dare

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UK:*UK and possibly other pronunciationsUK and possibly other pronunciations/ˈdɛər/US:USA pronunciation: IPA and respellingUSA pronuncation: IPA/dɛr/ ,USA pronunciation: respelling(dâr)


Inflections of 'dare' (v): (⇒ conjugate)
dares
v 3rd person singular (When operating as an ordinary verb––e.g. "He who dares wins.")
dare
v 3rd person singular (When operating as a modal verb––e.g. "Dare she ask why?")
daring
v pres pverb, present participle: -ing verb used descriptively or to form progressive verb--for example, "a singing bird," "It is singing."
dared
v pastverb, past simple: Past tense--for example, "He saw the man." "She laughed."
durst
v pastverb, past simple: Past tense--for example, "He saw the man." "She laughed." (Rare: now only literary)
dared
v past pverb, past participle: Verb form used descriptively or to form verbs--for example, "the locked door," "The door has been locked."

WordReference Random House Learner's Dictionary of American English © 2020
dare /dɛr/USA pronunciation   v.,  dared,  dar•ing;
 pres. sing. 3rd pers. dares or dare, n. 

v. 
  1. [ + obj + to + verb] to challenge or persuade (a person) into a demonstration of courage or to do something:I dare you to climb that.
  2. [ + obj] to face;
    risk:He will dare any test to prove his manhood.

auxiliary or modal v. [ not: be + ~ -ing]
  1. As a verb that is like an auxiliary verb and like a modal verb, dare has the meaning "to have the courage or boldness to'' (do something). It occurs with negative words or phrases, and in questions, as in the examples below:
    • Like a modal verb, it is followed by the root form of the next verb:He dared not speak to me like that. How dare you speak to me like that?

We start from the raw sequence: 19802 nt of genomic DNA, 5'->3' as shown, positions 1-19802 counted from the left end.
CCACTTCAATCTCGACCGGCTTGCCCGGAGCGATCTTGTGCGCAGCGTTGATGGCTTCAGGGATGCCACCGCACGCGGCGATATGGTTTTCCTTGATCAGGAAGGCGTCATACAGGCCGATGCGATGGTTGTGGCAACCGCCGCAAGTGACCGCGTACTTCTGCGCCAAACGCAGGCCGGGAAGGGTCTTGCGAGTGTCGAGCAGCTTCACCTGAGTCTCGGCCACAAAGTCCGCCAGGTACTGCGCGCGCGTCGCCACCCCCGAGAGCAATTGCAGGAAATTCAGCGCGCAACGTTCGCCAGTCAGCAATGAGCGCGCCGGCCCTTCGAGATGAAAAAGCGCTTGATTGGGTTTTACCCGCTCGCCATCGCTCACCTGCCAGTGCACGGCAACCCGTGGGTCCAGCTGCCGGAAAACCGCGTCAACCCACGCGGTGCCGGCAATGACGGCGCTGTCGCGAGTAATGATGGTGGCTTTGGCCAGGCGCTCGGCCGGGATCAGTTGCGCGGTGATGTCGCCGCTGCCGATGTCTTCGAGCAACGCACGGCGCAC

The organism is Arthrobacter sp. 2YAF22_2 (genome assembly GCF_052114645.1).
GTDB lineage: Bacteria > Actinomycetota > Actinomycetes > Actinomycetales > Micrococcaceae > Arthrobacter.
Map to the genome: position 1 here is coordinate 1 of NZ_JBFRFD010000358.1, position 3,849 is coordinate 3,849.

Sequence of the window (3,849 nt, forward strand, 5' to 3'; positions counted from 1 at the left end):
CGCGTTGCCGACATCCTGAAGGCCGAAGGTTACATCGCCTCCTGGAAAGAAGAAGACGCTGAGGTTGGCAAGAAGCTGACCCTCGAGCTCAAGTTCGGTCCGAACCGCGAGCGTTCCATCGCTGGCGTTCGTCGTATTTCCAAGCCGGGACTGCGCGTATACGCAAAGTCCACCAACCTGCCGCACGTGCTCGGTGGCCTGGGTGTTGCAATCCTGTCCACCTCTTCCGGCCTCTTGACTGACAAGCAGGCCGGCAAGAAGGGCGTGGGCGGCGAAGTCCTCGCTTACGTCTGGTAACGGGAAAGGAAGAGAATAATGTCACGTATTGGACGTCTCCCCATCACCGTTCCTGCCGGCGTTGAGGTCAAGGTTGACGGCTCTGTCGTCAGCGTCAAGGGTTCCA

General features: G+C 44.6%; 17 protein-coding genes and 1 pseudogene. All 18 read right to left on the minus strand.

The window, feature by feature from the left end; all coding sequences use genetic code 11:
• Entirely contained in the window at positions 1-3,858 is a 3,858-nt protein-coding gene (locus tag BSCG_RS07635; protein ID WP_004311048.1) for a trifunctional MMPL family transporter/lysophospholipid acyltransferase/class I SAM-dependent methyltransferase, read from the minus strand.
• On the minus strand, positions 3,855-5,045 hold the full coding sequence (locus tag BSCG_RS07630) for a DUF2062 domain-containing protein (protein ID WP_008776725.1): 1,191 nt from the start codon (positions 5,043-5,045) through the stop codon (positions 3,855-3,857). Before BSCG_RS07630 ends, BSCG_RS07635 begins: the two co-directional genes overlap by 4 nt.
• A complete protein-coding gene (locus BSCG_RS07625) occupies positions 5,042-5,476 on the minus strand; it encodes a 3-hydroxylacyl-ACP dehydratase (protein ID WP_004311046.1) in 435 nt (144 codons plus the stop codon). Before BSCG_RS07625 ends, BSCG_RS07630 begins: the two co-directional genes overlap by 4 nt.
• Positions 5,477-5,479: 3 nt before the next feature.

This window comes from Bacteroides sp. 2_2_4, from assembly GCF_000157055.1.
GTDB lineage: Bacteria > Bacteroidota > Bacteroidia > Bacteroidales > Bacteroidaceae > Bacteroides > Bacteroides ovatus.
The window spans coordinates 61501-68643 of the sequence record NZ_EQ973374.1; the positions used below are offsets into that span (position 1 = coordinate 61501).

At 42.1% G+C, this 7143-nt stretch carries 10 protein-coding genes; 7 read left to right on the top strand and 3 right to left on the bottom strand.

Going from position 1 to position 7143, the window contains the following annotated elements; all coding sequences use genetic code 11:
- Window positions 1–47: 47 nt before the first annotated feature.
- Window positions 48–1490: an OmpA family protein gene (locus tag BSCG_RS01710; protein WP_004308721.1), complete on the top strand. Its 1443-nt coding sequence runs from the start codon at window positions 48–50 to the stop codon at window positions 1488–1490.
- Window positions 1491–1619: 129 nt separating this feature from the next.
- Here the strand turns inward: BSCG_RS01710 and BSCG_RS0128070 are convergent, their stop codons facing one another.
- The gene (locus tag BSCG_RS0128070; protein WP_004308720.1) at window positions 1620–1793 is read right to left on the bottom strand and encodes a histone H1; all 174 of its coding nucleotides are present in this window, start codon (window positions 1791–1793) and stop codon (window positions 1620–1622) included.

• Like an auxiliary verb, it agrees with the subject in the present tense in sentences with negative words or phrases:The girl dares not take another step.
    • Like a modal verb, in questions in the present tense, it has only one form, dare, even when the subject is he, she, or it, or a singular noun:Dare he mention the subject again?
    • Like both modal and auxiliary verbs, in questions dare goes before the subject:Dare I say it?

n. [countable]
  1. an act of daring or defiance;
    challenge:I took that stupid dare.
Idioms
  1. I daresay. Use this phrase to mean "I suppose (that)'', or "perhaps,'' as in:I daresay he's right (= I suppose he's right).

dar•er, n. [countable]

WordReference Random House Unabridged Dictionary of American English © 2020
dare  (dâr),USA pronunciation  v.,  dared or (Archaic) durst;
dared;
daring;
 pres. sing. 3rd pers.  dares or dare, n. 

v.i. 
  1. to have the necessary courage or boldness for something;
    be bold enough:You wouldn't dare!

v.t. 
  1. to have the boldness to try;
    venture;
    hazard.
  2. to meet defiantly;
    face courageously.
  3. to challenge or provoke (a person) into a demonstration of courage;
    defy:to dare a man to fight.
  4. Idiomsdare say, daresay.

auxiliary v. 
  1. to have the necessary courage or boldness to (used chiefly in questions and negatives):How dare you speak to me like that? He dare not mention the subject again.

n. 
  1. an act of daring or defiance;
    challenge.
darer, n. 
  • bef. 900; Middle English dar (verb, verbal), Old English dear(r), 1st and 3rd person singular present indicative of durran; akin to Old High German gitarran
    • 1.See corresponding entry in Unabridged Dare, venture imply involvement in risks and dangers.
      Dare emphasizes the state of mind that makes one willing to meet danger:He dared to do what he knew was right.Venture emphasizes the act of doing something that involves risk:He ventured into deep water.
    • 2.See corresponding entry in Unabridged hazard, risk, brave.

Dare  (dâr),USA pronunciation n. 
  • BiographicalVirginia, 1587–?, first child born of English parents in the Western Hemisphere.

  • DARE, 
  • LinguisticsDictionary of American Regional English.

  • Collins Concise English Dictionary © HarperCollins Publishers::
    dare /dɛə/ vb
    1. (transitive) to challenge (a person to do something) as proof of courage
    2. (can take an infinitive with or without to) to be courageous enough to try (to do something): she dares to dress differently from the others, you wouldn't dare!
    3. (transitive) rare to oppose without fear; defy
    4. I dare say, I daresay(it is) quite possible (that)
    5. probably: used as sentence substitute
    n
    1. a challenge to do something as proof of courage
    2. something done in response to such a challenge
    Etymology: Old English durran; related to Old High German turran to venture

    ˈdarer n
    'dare' also found in these entries:
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